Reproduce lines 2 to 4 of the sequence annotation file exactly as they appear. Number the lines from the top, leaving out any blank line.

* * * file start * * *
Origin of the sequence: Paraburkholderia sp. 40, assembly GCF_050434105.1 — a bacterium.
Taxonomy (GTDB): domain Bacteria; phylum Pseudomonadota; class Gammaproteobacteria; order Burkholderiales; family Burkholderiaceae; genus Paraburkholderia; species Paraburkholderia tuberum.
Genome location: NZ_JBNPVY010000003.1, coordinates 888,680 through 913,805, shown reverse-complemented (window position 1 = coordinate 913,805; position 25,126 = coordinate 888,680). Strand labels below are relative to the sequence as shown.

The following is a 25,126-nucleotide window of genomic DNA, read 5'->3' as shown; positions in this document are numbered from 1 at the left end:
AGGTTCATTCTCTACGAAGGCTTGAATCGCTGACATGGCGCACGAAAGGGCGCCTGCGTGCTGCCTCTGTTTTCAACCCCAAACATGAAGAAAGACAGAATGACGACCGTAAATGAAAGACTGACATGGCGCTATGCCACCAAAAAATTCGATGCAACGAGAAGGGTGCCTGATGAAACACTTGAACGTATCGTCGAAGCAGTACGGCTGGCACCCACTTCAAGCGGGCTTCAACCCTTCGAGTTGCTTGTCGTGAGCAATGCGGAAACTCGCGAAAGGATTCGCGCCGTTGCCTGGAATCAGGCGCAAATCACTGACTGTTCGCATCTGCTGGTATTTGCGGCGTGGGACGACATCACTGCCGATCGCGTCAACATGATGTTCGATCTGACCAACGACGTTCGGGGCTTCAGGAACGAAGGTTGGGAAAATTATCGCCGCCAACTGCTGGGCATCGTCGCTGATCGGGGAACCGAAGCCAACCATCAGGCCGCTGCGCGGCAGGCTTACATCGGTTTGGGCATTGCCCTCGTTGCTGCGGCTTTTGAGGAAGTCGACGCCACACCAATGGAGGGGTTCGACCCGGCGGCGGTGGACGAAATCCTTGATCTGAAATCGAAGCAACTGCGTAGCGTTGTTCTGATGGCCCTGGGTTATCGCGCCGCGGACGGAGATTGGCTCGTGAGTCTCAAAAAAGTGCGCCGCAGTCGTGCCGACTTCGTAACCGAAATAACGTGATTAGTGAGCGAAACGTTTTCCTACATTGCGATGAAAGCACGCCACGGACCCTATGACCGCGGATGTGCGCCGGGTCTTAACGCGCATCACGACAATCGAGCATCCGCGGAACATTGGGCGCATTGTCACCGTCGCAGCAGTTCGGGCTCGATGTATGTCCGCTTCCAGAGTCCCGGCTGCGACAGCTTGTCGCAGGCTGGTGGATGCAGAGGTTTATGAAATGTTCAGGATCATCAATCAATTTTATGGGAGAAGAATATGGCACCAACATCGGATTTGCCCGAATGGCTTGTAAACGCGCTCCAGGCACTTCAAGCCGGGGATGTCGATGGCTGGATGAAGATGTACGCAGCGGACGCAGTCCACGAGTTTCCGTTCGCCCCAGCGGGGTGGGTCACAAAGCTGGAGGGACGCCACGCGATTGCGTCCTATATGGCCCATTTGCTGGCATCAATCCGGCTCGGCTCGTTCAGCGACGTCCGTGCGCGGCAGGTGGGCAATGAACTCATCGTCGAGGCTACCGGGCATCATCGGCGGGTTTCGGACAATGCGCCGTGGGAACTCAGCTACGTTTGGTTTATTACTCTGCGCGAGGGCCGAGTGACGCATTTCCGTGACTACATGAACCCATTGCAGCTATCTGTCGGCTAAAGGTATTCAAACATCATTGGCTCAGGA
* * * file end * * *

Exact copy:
Taxonomy (GTDB): domain Bacteria; phylum Pseudomonadota; class Gammaproteobacteria; order Burkholderiales; family Burkholderiaceae; genus Paraburkholderia; species Paraburkholderia tuberum.
Genome location: NZ_JBNPVY010000003.1, coordinates 888,680 through 913,805, shown reverse-complemented (window position 1 = coordinate 913,805; position 25,126 = coordinate 888,680). Strand labels below are relative to the sequence as shown.

The following is a 25,126-nucleotide window of genomic DNA, read 5'->3' as shown; positions in this document are numbered from 1 at the left end: